Fans place their first bets as legal sports betting goes live in Mass.Play
About 30 people lined up at Encore Boston Harbor's new sports betting kiosks in Everett to place their bets at 10 a.m. Tuesday, the moment sports betting went live.
A casino employee counted down from 10, and then bettors punched in the first legal sports bets in Massachusetts while onlookers applauded.
"I’ve been waiting for this a long time," said Chris Dicenzo of Arlington. He put $100 on the Kansas City Chiefs to win the Super Bowl.
"I like to place bets, but not with bookies," he said.
Massachusetts now joins the majority of U.S. states in allowing people to wager on professional and college sports.
State officials predict the newly legal sports betting industry will bring in between $30 and $60 million in tax revenue each year.
"I think you’re looking at a potential gold mine," said Massachusetts House Speaker Ron Mariano in an interview at Encore Tuesday. Mariano led the bill to legalize sports betting through the Legislature last summer.
But he lamented the fact it took the Massachusetts Gaming Commission about six months to write regulations and begin allowing bets.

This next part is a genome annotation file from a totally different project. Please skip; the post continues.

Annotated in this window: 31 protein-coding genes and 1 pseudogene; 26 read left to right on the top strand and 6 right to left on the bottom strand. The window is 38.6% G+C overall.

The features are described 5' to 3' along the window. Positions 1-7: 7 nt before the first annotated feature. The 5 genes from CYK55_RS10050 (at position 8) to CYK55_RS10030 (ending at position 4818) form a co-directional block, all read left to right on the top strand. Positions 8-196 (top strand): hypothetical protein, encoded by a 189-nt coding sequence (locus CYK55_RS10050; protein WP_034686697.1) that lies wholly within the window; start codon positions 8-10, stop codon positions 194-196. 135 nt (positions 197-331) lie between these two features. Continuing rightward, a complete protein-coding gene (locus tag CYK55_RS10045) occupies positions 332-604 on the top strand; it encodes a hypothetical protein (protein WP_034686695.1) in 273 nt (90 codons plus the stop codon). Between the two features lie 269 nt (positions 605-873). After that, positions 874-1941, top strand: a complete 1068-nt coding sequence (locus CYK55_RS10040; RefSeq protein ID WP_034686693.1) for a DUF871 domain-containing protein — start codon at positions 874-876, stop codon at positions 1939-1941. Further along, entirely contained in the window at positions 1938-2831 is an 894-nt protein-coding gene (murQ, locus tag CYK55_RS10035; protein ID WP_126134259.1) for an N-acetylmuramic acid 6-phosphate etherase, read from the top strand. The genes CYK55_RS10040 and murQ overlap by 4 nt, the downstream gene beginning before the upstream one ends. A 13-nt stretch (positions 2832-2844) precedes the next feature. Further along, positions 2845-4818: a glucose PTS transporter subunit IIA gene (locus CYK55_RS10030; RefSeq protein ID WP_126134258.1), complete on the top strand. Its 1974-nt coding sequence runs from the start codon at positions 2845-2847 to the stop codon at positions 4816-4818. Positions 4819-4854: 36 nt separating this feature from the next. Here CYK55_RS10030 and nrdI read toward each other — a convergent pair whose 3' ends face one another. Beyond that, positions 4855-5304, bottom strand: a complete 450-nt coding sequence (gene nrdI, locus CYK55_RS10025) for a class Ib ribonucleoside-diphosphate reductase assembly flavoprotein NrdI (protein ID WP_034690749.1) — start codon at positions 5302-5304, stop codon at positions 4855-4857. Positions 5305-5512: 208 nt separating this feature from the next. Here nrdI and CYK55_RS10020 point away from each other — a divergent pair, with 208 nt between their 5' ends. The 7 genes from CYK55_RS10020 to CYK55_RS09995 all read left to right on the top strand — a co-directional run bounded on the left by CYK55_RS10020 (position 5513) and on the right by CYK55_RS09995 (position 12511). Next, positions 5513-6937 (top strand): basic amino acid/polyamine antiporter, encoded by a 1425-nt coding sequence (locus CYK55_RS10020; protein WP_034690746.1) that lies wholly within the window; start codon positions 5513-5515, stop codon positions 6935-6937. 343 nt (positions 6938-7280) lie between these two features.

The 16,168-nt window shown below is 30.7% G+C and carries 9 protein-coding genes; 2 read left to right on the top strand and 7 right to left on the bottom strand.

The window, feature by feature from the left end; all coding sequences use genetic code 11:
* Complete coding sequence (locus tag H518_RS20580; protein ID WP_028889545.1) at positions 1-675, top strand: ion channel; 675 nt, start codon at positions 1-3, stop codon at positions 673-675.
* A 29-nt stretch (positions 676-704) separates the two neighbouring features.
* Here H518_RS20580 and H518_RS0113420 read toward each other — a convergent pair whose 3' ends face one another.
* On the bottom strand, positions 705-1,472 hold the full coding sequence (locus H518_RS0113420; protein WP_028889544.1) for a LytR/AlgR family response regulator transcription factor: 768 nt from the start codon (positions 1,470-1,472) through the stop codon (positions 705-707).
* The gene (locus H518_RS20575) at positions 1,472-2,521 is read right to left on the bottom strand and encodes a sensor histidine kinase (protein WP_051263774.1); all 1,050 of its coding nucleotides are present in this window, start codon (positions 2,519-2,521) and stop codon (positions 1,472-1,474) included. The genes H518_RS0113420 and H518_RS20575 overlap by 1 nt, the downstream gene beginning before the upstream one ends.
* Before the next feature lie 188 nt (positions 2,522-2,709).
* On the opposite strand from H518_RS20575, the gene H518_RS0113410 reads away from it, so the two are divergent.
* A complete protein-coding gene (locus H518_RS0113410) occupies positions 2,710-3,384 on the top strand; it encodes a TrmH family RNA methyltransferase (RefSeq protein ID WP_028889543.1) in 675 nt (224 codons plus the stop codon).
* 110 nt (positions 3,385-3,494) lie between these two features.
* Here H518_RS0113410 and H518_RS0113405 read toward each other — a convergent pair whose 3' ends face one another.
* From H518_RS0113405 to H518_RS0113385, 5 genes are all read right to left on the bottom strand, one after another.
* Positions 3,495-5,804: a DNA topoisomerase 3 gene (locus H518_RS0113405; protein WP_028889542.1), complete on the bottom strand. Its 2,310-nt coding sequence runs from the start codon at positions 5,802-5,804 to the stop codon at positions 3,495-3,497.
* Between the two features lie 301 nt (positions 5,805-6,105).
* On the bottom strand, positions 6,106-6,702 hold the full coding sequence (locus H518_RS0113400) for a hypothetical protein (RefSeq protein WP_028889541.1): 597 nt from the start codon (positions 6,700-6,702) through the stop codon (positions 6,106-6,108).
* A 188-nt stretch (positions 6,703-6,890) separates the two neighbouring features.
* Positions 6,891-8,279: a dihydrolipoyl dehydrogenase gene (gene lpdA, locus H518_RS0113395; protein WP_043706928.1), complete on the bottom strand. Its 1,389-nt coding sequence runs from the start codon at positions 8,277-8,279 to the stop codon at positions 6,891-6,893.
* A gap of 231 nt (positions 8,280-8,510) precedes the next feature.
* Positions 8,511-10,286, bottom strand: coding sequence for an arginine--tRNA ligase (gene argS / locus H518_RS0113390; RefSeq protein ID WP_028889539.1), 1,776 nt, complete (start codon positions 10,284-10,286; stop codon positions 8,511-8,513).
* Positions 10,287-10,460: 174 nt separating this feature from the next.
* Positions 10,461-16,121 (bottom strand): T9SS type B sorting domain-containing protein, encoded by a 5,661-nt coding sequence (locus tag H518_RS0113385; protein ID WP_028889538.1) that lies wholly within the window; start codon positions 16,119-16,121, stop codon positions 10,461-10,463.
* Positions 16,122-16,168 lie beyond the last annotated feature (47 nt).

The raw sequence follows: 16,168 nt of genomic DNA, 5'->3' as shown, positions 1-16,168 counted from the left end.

"I really think they could have gone a little faster," he said. "But obviously they erred on the side of caution and took their time and wanted to make sure there were no major mistakes."
For now, bettors must place sports bets at one of the state’s three casinos. They also can't use credits cards to make their wagers.
The Gaming Commission hopes to roll out mobile betting on apps and websites in March. Experts who study the gambling industry predict many more people will participate once they can bet on games from their phones.
Some worry that will lead to more problematic gambling. UMass Amherst researcher Rachel Volberg, who studies gambling, told WBUR's Weekend Edition people should be careful and only bet what they’re willing to lose.
"There are some groups that we think will be vulnerable because of their lack of experience with gambling or because they're being targeted very specifically by the sports betting operators in an effort to grow the market," she said.
But at least on Tuesday, Massachusetts’ first official sports bettors were reveling in the moment.
"Being the first to make a bet and part of history ... it’s a great feeling," said Steven Lesslie of Woburn.
Lesslie bet on the Philadelphia Eagles to win the Super Bowl. He said he felt good about the bet for multiple reasons.
"One, you can stay local, and two, you’re giving the money back, good or bad, to Massachusetts," he said. "And if you’re giving out money, give it to the state in which you live."
Many of these enthusiastic new sports bettors will lose money on Super Bowl Sunday. But being one of the first to do it — that’s a feeling money can’t buy.
Editor's note: People struggling with compulsive gambling can call 1-800-327-5050 or visit https://gamblinghelplinema.org to speak with a trained specialist to receive support.
Services are available 24/7 in multiple languages and are free and confidential.